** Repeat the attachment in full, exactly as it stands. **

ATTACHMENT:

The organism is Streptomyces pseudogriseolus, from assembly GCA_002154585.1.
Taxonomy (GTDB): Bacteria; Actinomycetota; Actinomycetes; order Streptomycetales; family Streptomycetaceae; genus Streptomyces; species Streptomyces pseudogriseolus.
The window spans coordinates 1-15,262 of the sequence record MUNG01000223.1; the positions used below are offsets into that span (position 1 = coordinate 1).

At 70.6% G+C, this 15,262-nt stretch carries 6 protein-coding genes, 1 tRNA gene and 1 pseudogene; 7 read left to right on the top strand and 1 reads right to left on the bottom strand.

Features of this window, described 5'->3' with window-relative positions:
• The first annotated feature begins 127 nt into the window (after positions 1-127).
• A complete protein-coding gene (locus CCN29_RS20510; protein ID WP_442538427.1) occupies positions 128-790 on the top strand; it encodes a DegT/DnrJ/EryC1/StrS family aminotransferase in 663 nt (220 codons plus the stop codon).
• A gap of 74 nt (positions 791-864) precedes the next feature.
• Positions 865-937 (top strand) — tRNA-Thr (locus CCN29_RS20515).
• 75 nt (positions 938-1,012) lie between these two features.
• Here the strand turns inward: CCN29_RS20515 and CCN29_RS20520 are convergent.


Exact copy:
The organism is Streptomyces pseudogriseolus, from assembly GCA_002154585.1.
Taxonomy (GTDB): Bacteria; Actinomycetota; Actinomycetes; order Streptomycetales; family Streptomycetaceae; genus Streptomyces; species Streptomyces pseudogriseolus.
The window spans coordinates 1-15,262 of the sequence record MUNG01000223.1; the positions used below are offsets into that span (position 1 = coordinate 1).

At 70.6% G+C, this 15,262-nt stretch carries 6 protein-coding genes, 1 tRNA gene and 1 pseudogene; 7 read left to right on the top strand and 1 reads right to left on the bottom strand.

Features of this window, described 5'->3' with window-relative positions:
• The first annotated feature begins 127 nt into the window (after positions 1-127).
• A complete protein-coding gene (locus CCN29_RS20510; protein ID WP_442538427.1) occupies positions 128-790 on the top strand; it encodes a DegT/DnrJ/EryC1/StrS family aminotransferase in 663 nt (220 codons plus the stop codon).
• A gap of 74 nt (positions 791-864) precedes the next feature.
• Positions 865-937 (top strand) — tRNA-Thr (locus CCN29_RS20515).
• 75 nt (positions 938-1,012) lie between these two features.
• Here the strand turns inward: CCN29_RS20515 and CCN29_RS20520 are convergent.